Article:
What happens when a Will can’t be found?

5 minute read

signing a will 16.9

When a Will has been lost or can’t be located, it can make the bereavement process, and subsequent legal proceedings, even more challenging. However, there are ways of dealing with this issue. In this article, Age Co’s trusted Legal Services partner, Irwin Mitchell, has laid out what options there are to handle this situation.​


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Sometimes, those close to someone recently deceased may find that a Will cannot be located. Either because it had been lost, destroyed, or even foregone. This can make the subsequent legal proceedings even more daunting, as it can be unclear what will happen to the affected estate.


Why do you need the original Will?

Unfortunately, when it comes to inheriting assets such as property, officials at the Probate Registry won’t be able to accept a copy in place of the original Will. Without a probate application being granted, those looking to inherit won’t be granted control of any assets until the issue of the Will has been resolved.

What’s more, delays with your probate application will not only hinder the distribution of the estate, but in certain circumstances, the value of the estate might start to depreciate over this time. Time-sensitive assets will inevitably result in more stress during any lengthy legal dispute.


What to do if a Will is lost?

So, what should you do if a Will has been lost?

Firstly, you need to make sure every effort has been made to try and locate the Will in question. The most thorough way to go about this task is to try the following routes:

The National Will Register

Although there is no legal obligation to register a Will, you may find that the deceased did so as a safety precaution. In this case, you can try to search the National Will Register. They have over 9.4 million Wills registered on their system, so it is a good port of call.

Contact local solicitors

Another useful avenue would be to reach out to local solicitors in the deceased’s area. Try to remember if the person in question ever mentioned a specific solicitor, even one they might have used for other affairs, such as a house purchase.

Admittedly, some people don’t like to openly discuss their legal affairs. If this was the case, another alternative would be to look for any documents relating to the affected party and check to see if a specific firm is mentioned.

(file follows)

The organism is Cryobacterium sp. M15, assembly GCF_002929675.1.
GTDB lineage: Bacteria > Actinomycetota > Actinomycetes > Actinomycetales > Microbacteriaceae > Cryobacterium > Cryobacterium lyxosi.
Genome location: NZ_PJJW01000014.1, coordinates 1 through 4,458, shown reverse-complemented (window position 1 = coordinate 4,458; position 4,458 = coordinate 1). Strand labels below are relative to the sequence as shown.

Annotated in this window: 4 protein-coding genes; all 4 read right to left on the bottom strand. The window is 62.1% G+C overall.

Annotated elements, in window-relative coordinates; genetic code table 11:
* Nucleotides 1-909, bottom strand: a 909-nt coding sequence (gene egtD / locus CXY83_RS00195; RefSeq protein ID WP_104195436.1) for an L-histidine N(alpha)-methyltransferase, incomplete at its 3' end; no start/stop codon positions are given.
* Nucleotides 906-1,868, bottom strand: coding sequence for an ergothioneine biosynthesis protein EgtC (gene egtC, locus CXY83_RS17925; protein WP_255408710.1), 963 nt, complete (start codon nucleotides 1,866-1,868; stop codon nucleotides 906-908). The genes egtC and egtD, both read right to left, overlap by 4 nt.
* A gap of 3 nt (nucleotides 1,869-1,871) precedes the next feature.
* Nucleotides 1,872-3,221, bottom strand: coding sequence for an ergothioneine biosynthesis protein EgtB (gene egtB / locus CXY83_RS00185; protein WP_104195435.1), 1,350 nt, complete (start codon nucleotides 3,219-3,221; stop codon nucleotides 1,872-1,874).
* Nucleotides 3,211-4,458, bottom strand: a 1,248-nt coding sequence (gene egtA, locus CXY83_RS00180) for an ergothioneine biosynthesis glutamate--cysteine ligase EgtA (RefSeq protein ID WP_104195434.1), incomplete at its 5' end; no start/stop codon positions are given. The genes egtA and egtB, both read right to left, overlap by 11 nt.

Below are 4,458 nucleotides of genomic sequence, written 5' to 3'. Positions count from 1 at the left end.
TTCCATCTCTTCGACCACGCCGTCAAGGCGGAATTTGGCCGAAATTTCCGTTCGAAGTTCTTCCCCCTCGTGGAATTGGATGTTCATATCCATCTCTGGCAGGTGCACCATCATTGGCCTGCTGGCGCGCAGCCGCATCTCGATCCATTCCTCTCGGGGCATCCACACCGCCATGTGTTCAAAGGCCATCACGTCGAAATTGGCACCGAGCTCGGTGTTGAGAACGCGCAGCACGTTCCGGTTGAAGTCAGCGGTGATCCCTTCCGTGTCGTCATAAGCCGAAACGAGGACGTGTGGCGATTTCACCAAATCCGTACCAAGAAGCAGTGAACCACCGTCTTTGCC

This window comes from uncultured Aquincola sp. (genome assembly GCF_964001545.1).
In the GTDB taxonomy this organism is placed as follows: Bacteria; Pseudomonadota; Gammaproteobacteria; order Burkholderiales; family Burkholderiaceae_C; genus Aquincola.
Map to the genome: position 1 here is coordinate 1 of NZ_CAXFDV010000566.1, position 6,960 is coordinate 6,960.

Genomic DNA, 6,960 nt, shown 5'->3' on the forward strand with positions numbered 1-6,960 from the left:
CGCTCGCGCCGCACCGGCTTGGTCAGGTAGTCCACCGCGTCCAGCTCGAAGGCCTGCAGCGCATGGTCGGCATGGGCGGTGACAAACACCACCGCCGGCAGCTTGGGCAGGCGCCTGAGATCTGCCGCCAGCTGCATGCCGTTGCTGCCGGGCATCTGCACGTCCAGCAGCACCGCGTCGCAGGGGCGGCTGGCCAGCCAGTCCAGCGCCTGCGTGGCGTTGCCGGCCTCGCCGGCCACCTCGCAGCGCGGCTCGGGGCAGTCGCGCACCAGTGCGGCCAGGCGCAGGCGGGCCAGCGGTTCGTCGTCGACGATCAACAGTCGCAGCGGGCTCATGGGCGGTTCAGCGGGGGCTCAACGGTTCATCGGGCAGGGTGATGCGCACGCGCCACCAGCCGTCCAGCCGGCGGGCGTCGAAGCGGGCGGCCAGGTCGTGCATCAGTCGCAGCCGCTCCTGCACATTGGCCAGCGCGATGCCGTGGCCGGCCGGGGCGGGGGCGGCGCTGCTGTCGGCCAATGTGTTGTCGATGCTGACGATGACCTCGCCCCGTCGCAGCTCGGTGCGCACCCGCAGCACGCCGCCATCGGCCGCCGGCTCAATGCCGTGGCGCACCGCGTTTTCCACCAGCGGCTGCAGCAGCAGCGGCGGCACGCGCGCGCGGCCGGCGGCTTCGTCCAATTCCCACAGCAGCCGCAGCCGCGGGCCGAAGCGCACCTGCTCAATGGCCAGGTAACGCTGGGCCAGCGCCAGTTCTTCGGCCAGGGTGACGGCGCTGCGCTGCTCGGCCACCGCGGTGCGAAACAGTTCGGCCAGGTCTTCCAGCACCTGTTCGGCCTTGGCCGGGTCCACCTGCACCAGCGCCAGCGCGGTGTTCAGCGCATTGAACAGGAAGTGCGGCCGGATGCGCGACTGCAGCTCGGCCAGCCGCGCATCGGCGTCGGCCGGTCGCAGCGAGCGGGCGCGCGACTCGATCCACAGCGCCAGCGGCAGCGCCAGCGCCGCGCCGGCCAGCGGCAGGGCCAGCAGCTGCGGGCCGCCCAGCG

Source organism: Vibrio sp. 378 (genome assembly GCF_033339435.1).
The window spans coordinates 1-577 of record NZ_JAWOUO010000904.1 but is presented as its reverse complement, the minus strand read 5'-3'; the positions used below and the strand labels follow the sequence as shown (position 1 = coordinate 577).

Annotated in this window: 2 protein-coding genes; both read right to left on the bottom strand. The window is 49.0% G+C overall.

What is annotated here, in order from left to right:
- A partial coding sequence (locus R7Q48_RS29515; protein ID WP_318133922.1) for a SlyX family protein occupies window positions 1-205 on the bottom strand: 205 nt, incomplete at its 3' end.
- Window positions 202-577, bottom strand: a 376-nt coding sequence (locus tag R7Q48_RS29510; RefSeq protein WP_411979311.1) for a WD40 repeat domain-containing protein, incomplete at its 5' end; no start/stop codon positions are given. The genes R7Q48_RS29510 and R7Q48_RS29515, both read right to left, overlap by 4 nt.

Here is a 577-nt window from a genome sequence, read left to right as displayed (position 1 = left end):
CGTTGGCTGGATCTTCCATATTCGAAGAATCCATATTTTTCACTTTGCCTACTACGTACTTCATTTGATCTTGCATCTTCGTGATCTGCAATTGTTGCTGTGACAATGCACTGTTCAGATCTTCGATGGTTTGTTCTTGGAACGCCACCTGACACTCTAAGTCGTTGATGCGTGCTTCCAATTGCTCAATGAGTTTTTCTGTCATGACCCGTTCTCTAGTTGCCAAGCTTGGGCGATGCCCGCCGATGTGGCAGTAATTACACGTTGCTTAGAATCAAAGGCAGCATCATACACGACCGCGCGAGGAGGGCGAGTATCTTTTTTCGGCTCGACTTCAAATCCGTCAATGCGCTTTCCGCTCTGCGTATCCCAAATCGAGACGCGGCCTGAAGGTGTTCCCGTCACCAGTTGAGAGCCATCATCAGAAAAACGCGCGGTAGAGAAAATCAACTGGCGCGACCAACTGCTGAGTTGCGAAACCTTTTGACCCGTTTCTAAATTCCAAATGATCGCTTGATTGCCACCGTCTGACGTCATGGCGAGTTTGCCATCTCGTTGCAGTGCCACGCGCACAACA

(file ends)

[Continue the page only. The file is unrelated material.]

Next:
Once you have a list of firm names, reach out to them and see if they assisted with the drafting and execution of the Will. If so, they might also be responsible for storing the original.


What happens when a Will can’t be found?

If you’ve carried out a search for a Will and one can’t be located, then you must proceed dealing with the estate under the rules of ‘intestacy’.

The rules of intestacy

When a person dies without leaving a Will they are called, in legal terms, an intestate person.

The “rules” dictate who will inherit the estate rather than a Will laying out who this will be. There is a set order of entitlement, which in descending preference will be:

  • Spouse/civil partner
  • Children
  • Parents
  • Siblings
  • Aunts & uncles
  • Cousins

If no one fitting these descriptions can be found or wants to inherit, then the estate will eventually pass to the Crown. This is known as ‘bona vacantia’.

Who cannot inherit

Though they may have been close to the deceased, under the rules of intestacy, the following people will have no automatic legal right to inherit if a Will has been lost:

  • Partners who aren’t married or in a civil partnership
  • Relations by marriage
  • Close friends
  • Carers

However, if these people believe they have a claim to the estate, they can apply to court for financial provision.

Changing the way an estate is shared

The order of inheritance set out by the rules of intestacy doesn’t have to be followed. Those set to inherit can choose to share the estate with another person, as long as everyone is in agreement about the arrangement and the change is made within two years of the death. This is known as ‘making a deed of family arrangement or variation’.

As with all matters concerning a Will, it is advised that you seek legal advice to understand the next steps required.


If you would like help managing your personal affairs, including Wills, Probate, and Lasting Powers of Attorney, then try exploring Age Co’s Legal Services. Otherwise, you can find more practical advice on our Useful Articles section.